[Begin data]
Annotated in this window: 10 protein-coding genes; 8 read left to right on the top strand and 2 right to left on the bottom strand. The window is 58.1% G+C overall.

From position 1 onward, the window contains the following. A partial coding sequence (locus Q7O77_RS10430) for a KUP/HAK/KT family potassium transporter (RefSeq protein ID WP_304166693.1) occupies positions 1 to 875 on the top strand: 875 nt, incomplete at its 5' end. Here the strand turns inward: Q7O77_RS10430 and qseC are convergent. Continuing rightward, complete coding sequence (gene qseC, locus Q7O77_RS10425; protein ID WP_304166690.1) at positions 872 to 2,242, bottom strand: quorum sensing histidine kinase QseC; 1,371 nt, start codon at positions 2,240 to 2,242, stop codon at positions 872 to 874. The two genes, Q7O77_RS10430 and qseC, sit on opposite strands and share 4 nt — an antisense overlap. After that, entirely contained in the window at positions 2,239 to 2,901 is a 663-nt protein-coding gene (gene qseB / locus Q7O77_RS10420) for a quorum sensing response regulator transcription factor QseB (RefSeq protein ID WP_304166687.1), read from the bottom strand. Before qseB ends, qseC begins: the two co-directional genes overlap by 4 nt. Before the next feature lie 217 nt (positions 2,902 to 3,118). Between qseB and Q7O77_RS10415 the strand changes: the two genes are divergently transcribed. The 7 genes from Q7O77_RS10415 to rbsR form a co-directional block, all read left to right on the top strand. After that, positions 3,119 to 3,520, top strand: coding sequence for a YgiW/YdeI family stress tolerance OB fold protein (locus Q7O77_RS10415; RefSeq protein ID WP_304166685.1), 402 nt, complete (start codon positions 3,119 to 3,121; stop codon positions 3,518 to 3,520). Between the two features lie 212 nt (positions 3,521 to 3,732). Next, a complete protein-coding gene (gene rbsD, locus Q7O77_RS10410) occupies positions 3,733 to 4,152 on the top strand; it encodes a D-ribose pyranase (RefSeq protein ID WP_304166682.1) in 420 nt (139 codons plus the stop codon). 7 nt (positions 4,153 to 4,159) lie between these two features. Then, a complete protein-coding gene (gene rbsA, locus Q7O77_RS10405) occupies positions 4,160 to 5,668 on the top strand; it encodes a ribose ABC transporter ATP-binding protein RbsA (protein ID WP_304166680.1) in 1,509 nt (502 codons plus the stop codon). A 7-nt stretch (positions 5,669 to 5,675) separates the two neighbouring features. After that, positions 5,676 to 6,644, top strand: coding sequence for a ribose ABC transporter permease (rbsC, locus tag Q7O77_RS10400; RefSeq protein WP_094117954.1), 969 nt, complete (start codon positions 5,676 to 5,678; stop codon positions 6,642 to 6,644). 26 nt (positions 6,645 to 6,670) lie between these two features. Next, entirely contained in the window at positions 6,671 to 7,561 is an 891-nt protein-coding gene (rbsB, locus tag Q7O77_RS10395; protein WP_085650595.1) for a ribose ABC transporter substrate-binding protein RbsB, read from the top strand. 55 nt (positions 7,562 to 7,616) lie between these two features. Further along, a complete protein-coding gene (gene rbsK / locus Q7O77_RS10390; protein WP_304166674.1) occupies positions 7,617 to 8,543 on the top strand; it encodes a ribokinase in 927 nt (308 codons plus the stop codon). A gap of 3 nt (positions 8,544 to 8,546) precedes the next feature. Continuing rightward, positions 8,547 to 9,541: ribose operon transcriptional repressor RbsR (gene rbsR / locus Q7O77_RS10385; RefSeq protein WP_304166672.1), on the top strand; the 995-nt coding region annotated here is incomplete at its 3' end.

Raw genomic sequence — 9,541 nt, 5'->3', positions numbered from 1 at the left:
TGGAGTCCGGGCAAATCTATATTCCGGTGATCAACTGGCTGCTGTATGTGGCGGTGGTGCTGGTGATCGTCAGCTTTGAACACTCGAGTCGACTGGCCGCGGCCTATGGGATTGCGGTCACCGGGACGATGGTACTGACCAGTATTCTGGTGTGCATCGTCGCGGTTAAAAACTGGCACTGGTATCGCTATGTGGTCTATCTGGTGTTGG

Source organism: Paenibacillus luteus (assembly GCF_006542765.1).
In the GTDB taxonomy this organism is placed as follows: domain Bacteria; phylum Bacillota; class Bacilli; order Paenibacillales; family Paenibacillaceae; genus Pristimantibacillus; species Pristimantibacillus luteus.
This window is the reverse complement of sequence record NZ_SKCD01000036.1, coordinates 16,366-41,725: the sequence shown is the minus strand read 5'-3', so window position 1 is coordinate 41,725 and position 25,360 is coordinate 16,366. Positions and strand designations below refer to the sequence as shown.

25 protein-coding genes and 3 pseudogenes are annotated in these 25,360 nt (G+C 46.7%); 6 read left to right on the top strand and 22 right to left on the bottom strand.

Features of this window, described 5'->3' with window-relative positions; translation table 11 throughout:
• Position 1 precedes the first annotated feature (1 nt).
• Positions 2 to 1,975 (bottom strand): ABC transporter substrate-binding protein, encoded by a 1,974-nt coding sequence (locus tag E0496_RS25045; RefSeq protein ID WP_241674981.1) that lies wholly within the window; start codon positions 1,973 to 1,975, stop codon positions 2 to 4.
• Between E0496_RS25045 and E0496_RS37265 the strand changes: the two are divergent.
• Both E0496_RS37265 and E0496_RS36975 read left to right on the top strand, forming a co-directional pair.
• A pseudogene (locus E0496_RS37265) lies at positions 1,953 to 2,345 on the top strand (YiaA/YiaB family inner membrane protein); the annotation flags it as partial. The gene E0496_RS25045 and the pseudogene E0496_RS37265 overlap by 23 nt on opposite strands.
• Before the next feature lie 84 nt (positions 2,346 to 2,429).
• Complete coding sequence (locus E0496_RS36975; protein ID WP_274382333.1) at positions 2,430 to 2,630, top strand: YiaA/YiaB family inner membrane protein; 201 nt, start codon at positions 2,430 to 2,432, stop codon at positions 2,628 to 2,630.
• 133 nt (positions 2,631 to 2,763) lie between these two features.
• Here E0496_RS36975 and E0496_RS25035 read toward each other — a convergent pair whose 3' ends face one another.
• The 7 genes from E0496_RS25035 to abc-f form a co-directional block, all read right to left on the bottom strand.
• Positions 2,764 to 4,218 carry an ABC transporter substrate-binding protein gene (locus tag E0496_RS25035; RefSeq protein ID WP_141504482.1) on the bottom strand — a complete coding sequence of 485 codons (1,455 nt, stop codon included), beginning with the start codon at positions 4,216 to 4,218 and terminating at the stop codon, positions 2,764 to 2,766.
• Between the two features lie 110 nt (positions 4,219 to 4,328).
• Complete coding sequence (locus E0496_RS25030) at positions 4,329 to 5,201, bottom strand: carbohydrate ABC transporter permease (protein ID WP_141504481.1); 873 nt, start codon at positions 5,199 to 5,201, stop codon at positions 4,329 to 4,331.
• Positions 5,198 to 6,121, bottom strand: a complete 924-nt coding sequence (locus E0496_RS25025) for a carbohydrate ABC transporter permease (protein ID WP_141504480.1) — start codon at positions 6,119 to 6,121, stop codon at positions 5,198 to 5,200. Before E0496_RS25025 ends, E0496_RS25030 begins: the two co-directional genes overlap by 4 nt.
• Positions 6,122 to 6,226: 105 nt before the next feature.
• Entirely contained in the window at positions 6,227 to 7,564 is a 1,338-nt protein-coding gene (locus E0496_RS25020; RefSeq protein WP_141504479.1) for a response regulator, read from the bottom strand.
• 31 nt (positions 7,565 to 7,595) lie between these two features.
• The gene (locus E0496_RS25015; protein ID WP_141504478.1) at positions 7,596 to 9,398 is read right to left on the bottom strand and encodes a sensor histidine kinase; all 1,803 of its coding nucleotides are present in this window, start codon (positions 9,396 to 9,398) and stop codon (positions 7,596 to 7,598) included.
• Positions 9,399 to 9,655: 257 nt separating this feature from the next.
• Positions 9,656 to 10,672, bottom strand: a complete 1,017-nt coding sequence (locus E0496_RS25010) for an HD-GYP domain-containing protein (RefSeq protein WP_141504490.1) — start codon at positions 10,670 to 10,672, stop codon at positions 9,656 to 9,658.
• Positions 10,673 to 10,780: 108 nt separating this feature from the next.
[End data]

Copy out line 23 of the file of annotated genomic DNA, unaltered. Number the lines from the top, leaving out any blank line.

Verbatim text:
• Positions 5,198 to 6,121, bottom strand: a complete 924-nt coding sequence (locus E0496_RS25025) for a carbohydrate ABC transporter permease (protein ID WP_141504480.1) — start codon at positions 6,119 to 6,121, stop codon at positions 5,198 to 5,200. Before E0496_RS25025 ends, E0496_RS25030 begins: the two co-directional genes overlap by 4 nt.